Dr, Eben Alexander III. is the narrator of his own journey, which lends a true sense of his unique personality (and while maybe not the most interesting theatrically speaking) voice to the words he uses to represent his experience. We get the view of just who this is happening to, the last person you would expect to come back with such a unique tale:
a very conservative, egotistical, not introspective, wealthy, Ivy League trained, privileged, entitled man, with a tremendous sense of family and their importance, but not much more than that-yep that is what I hear, even _after_ the NDE-which makes his passion to tell his story, ironically.all the more remarkable!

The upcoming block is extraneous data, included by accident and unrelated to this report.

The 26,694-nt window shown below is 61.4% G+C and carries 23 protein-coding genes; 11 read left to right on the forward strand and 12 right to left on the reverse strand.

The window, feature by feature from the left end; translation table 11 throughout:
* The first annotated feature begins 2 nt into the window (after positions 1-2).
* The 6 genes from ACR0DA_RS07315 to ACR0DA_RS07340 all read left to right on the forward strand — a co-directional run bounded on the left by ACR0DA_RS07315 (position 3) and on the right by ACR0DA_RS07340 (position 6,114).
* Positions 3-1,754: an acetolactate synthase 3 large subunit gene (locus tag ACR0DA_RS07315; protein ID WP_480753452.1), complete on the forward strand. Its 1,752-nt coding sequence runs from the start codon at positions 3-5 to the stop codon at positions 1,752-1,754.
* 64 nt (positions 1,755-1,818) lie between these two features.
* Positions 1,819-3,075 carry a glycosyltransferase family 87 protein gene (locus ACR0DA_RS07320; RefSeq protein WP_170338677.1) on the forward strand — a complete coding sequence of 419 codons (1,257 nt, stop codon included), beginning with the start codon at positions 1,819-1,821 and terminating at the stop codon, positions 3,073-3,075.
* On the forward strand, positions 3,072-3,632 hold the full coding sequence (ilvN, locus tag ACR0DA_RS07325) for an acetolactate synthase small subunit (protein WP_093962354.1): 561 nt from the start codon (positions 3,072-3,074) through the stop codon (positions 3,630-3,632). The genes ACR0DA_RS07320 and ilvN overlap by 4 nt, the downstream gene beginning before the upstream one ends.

Most doctors,particularly the elite neurosurgeons that inhabit "rarified air", are known to be among the most egotistical and self aggrandizing,"god-like" MDs (I know from experience and one in remote family sadly). One detects that this part of Dr. Alexander's NDE has not yet fully hit home to integrate into his day to day ways of behaving or talking at least., His somewhat egotistical view as to why his NDE is the 'lottery ticket" of NDEs is a bit of a stretch but matches well to who he was/is.. From my view, regardless, it is great to have Dr. Alexander on board to face what are not generally educated skeptics.